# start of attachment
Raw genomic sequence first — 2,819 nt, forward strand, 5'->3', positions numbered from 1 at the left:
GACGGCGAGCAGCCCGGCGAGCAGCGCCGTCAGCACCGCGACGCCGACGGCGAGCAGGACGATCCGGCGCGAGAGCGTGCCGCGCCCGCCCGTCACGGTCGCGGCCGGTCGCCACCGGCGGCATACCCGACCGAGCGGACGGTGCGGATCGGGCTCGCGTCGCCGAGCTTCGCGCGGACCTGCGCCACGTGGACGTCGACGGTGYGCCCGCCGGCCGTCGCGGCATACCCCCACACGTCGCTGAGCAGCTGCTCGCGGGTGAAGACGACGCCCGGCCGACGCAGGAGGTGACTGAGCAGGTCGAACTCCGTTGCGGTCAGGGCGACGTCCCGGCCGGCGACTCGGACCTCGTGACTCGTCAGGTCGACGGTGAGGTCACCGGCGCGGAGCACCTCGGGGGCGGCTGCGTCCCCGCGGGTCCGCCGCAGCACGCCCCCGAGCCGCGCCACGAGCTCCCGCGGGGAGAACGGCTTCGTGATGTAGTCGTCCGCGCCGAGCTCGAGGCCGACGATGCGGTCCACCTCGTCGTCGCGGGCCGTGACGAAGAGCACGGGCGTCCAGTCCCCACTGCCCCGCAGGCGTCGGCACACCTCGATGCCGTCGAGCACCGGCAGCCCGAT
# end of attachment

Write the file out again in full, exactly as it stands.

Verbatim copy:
Raw genomic sequence first — 2,819 nt, forward strand, 5'->3', positions numbered from 1 at the left:
GACGGCGAGCAGCCCGGCGAGCAGCGCCGTCAGCACCGCGACGCCGACGGCGAGCAGGACGATCCGGCGCGAGAGCGTGCCGCGCCCGCCCGTCACGGTCGCGGCCGGTCGCCACCGGCGGCATACCCGACCGAGCGGACGGTGCGGATCGGGCTCGCGTCGCCGAGCTTCGCGCGGACCTGCGCCACGTGGACGTCGACGGTGYGCCCGCCGGCCGTCGCGGCATACCCCCACACGTCGCTGAGCAGCTGCTCGCGGGTGAAGACGACGCCCGGCCGACGCAGGAGGTGACTGAGCAGGTCGAACTCCGTTGCGGTCAGGGCGACGTCCCGGCCGGCGACTCGGACCTCGTGACTCGTCAGGTCGACGGTGAGGTCACCGGCGCGGAGCACCTCGGGGGCGGCTGCGTCCCCGCGGGTCCGCCGCAGCACGCCCCCGAGCCGCGCCACGAGCTCCCGCGGGGAGAACGGCTTCGTGATGTAGTCGTCCGCGCCGAGCTCGAGGCCGACGATGCGGTCCACCTCGTCGTCGCGGGCCGTGACGAAGAGCACGGGCGTCCAGTCCCCACTGCCCCGCAGGCGTCGGCACACCTCGATGCCGTCGAGCACCGGCAGCCCGAT